Brian Glick  16:54

We recently had Michael Rentz from Gnosis on and they were a much younger company than you are. But he was making the same point right of just being disciplined and focused. And knowing who your customer is, is really just the key right to not just because somebody's willingness to give you money is not the only criteria to configure, here's a good way to put it.

Gregg Borgeson  17:18

That's exactly right. And we have discouraged certain companies that we didn't feel had the right mindset to make the transition into work with us. It's you know, the old Crossing the Chasm concept of going from those initial early adopters to the market as a whole is the chasm is real, and you do have to take a different approach as the company matures.

Brian Glick  17:40

So how do you keep your team interested in what's now a very mature product? How do you keep your tech team, your product team here? How do you keep everybody interested in what is a mature product, when there's a tendency to always want to go play with shiny new things?

Gregg Borgeson  17:57

Well, we've been lucky, our team is small, and they've all been with us a long time. Like our support team, I think all of them have been here at least 10 or 11 years. It's a small but very effective team. Our IT team is also small. Honestly, I think the fact that our company is modest size that we all know each other that many of us have worked together for many years or years in the past makes a big difference. I think the fact that I have very little understanding of technical matters is probably a good thing. Because our CIO, who's worked with his guys for many years, and is able to run an effective tech shop with minimal interference. I hope he feels that way. From my side, certainly not on the technical side, because I have no concept of what advice to give him on anything technical. And I think that allows, you know, are very talented tech people. And they are very talented to avoid the temptation of taking an opportunity to go with a shiny new thing, because it needs the freedom to work effectively. And without somebody looking over their shoulder. But the challenges that are there for our company.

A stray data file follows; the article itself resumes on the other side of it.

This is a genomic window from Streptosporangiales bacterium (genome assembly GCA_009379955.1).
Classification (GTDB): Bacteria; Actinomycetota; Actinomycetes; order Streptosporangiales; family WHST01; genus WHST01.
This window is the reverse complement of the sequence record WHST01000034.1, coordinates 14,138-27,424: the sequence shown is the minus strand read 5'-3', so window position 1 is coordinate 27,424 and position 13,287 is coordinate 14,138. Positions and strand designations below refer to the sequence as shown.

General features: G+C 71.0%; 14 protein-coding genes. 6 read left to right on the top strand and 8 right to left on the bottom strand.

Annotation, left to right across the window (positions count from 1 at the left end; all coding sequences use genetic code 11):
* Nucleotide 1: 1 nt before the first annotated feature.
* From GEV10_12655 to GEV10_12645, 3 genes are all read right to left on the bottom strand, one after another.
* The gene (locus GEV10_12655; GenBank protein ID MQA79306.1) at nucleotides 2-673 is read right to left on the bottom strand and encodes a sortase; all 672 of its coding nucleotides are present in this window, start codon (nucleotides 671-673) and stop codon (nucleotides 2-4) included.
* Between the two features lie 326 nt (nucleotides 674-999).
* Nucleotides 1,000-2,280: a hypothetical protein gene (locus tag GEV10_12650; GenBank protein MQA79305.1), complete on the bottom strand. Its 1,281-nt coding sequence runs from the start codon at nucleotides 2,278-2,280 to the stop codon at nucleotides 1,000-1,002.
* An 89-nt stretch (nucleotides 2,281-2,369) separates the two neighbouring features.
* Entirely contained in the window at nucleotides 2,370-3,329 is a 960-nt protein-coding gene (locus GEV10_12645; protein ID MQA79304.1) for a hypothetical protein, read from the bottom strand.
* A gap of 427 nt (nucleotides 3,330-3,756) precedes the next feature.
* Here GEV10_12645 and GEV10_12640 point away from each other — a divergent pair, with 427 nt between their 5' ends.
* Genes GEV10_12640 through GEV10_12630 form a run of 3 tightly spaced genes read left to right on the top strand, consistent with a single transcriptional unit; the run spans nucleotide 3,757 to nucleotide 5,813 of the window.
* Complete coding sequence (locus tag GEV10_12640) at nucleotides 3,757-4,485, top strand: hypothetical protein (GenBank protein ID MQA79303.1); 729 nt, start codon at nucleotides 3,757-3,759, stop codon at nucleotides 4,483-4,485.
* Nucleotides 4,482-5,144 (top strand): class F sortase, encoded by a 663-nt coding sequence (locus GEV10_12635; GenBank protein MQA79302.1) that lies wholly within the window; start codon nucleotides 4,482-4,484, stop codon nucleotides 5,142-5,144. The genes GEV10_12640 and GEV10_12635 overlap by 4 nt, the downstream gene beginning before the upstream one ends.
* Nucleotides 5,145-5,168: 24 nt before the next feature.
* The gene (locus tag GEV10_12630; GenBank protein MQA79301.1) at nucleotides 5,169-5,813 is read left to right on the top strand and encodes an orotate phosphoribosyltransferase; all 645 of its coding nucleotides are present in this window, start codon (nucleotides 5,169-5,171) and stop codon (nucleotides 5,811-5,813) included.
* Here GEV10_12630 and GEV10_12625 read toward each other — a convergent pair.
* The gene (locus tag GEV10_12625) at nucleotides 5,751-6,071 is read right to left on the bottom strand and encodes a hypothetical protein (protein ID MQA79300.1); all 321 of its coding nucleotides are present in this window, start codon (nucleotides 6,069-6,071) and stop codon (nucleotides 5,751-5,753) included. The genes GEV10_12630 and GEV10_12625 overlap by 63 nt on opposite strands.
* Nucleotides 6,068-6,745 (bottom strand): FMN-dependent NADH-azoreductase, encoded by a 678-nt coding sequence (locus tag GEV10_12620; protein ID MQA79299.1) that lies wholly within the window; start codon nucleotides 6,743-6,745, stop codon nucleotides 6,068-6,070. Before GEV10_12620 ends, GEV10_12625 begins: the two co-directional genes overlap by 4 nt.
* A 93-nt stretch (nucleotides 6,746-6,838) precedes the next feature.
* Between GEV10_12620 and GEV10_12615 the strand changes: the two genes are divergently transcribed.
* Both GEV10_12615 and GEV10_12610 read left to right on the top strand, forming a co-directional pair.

Brian Glick  19:02

I think one of the other secret advantages of a small team is everyone has to live with the consequences of their behaviours to its true, right. So if you go add the shiny new thing, you're the one supporting it, right? You're the one who has to live with that. Whereas I think in bigger companies, sometimes, oh, I'm going to put this thing out there and then someone else is going to deal with it. So it doesn't matter whether I like you and almost act like a consultant. So,

Gregg Borgeson  19:29

yeah, there's the plusses and minuses of accountability that come with being in a very small company. And a lot of that is the satisfaction of seeing the customers react, relate and use the things that you build very quickly. And you know, everybody wants to their work to matter. And in a small company, you can you know, you relate you talk to the customers directly you see how they react to what you've built, you can you can feel the satisfaction or the dissatisfaction if you don't get it right. You And that's ultimately very rewarding to, to most people.

Brian Glick  20:04

What's the thing that gets you the most excited? Nowadays? Like what's catch you optimistic?

Gregg Borgeson  20:10

Well, that's got me optimistic. You know, I think we're at sort of a turning point as a company from being something new and different that a few forwarders used to something that more and more forwarders are realising that we're out there that there's a better way to do it. Most of our new business comes not from us knocking on doors, because we don't have a Salesforce, it comes from someone who works for a forwarder uses Ex Works going to work for a forwarder that doesn't use Ex Works. And saying to their management, you know, how come we're still, you know, emailing bills, a lady and having to pay to enter invoices, and so forth. And so we were getting called More and more we have more and more trucking companies, major trucking companies that serve the industry that are telling their their clients, therefore their clients, you know, no, yeah, we're looking to Ex Works is more efficient, because it's better for the truckers as well as for the, for the folders. So we're sort of excited about this, maybe the very early stages of a bandwagon effect. It's what everybody's looking for in the software business, where you become something where people say, Why aren't we using something where people say, Why aren't we using that? Shit, everybody else seems to be heading in that direction. And ultimately, the into the fear of missing out is the ultimate goal. Yes. So we're not there yet. But we think we're approaching that starting to approach that kind of recognition in the market. It

Brian Glick  21:38

is it is very rewarding when people bring you in who have worked with you before. Yeah, it's very validating to see that on the customer, when I used to be in the customs brokerage side, right, that was essentially our sales model was wait till somebody retires. And then it gets somebody from another one of our customers to go into that. Three years later, was not the fastest sales process. But it is very rewarding when somebody actually like raises their hand and says, I want to work with you. Again,

Gregg Borgeson  22:14

it is and early in the call, you talked about how people change jobs now on average, every two years, that's from our perspective, that's a good thing, because it has more extra work, experience users spreading out to other companies spreading the word. And also, it's a positive because when it comes to implement experts, which is a big change for a company, you have multiple people usually in the new company who have experience with it can be super users from the beginning, as well as the cheerleaders during the sales process.